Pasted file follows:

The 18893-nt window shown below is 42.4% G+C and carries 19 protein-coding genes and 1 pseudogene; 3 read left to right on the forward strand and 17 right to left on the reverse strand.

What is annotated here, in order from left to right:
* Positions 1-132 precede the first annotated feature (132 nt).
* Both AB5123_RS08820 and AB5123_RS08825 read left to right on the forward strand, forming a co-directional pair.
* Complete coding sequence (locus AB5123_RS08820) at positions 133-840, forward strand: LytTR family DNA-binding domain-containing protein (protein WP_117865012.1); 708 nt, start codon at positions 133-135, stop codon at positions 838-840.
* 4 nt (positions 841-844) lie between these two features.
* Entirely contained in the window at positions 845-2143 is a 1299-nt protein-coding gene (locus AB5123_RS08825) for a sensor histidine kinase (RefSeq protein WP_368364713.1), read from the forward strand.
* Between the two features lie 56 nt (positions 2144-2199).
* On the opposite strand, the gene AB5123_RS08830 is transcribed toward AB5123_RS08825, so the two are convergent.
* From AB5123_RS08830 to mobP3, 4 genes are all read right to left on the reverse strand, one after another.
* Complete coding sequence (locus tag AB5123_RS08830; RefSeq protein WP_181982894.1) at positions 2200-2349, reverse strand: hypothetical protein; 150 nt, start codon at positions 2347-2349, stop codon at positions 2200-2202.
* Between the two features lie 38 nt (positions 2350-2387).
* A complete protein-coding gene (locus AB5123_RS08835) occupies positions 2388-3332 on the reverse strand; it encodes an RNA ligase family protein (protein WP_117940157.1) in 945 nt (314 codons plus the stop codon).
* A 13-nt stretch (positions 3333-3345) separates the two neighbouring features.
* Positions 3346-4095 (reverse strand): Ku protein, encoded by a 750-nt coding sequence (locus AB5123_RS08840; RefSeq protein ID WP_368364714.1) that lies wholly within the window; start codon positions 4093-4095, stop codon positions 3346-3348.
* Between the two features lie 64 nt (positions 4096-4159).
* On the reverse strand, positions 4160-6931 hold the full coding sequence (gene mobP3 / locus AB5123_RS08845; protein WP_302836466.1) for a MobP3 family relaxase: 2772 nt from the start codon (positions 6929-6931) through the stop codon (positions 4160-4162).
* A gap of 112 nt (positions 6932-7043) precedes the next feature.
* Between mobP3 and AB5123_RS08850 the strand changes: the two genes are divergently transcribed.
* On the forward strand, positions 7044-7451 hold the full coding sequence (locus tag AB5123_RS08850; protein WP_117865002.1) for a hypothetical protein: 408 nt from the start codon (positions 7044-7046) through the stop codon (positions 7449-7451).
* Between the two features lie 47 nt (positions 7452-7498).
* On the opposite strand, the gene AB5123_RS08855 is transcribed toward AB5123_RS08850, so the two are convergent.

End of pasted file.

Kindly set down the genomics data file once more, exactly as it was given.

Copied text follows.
The 18893-nt window shown below is 42.4% G+C and carries 19 protein-coding genes and 1 pseudogene; 3 read left to right on the forward strand and 17 right to left on the reverse strand.

What is annotated here, in order from left to right:
* Positions 1-132 precede the first annotated feature (132 nt).
* Both AB5123_RS08820 and AB5123_RS08825 read left to right on the forward strand, forming a co-directional pair.
* Complete coding sequence (locus AB5123_RS08820) at positions 133-840, forward strand: LytTR family DNA-binding domain-containing protein (protein WP_117865012.1); 708 nt, start codon at positions 133-135, stop codon at positions 838-840.
* 4 nt (positions 841-844) lie between these two features.
* Entirely contained in the window at positions 845-2143 is a 1299-nt protein-coding gene (locus AB5123_RS08825) for a sensor histidine kinase (RefSeq protein WP_368364713.1), read from the forward strand.
* Between the two features lie 56 nt (positions 2144-2199).
* On the opposite strand, the gene AB5123_RS08830 is transcribed toward AB5123_RS08825, so the two are convergent.
* From AB5123_RS08830 to mobP3, 4 genes are all read right to left on the reverse strand, one after another.
* Complete coding sequence (locus tag AB5123_RS08830; RefSeq protein WP_181982894.1) at positions 2200-2349, reverse strand: hypothetical protein; 150 nt, start codon at positions 2347-2349, stop codon at positions 2200-2202.
* Between the two features lie 38 nt (positions 2350-2387).
* A complete protein-coding gene (locus AB5123_RS08835) occupies positions 2388-3332 on the reverse strand; it encodes an RNA ligase family protein (protein WP_117940157.1) in 945 nt (314 codons plus the stop codon).
* A 13-nt stretch (positions 3333-3345) separates the two neighbouring features.
* Positions 3346-4095 (reverse strand): Ku protein, encoded by a 750-nt coding sequence (locus AB5123_RS08840; RefSeq protein ID WP_368364714.1) that lies wholly within the window; start codon positions 4093-4095, stop codon positions 3346-3348.
* Between the two features lie 64 nt (positions 4096-4159).
* On the reverse strand, positions 4160-6931 hold the full coding sequence (gene mobP3 / locus AB5123_RS08845; protein WP_302836466.1) for a MobP3 family relaxase: 2772 nt from the start codon (positions 6929-6931) through the stop codon (positions 4160-4162).
* A gap of 112 nt (positions 6932-7043) precedes the next feature.
* Between mobP3 and AB5123_RS08850 the strand changes: the two genes are divergently transcribed.
* On the forward strand, positions 7044-7451 hold the full coding sequence (locus tag AB5123_RS08850; protein WP_117865002.1) for a hypothetical protein: 408 nt from the start codon (positions 7044-7046) through the stop codon (positions 7449-7451).
* Between the two features lie 47 nt (positions 7452-7498).
* On the opposite strand, the gene AB5123_RS08855 is transcribed toward AB5123_RS08850, so the two are convergent.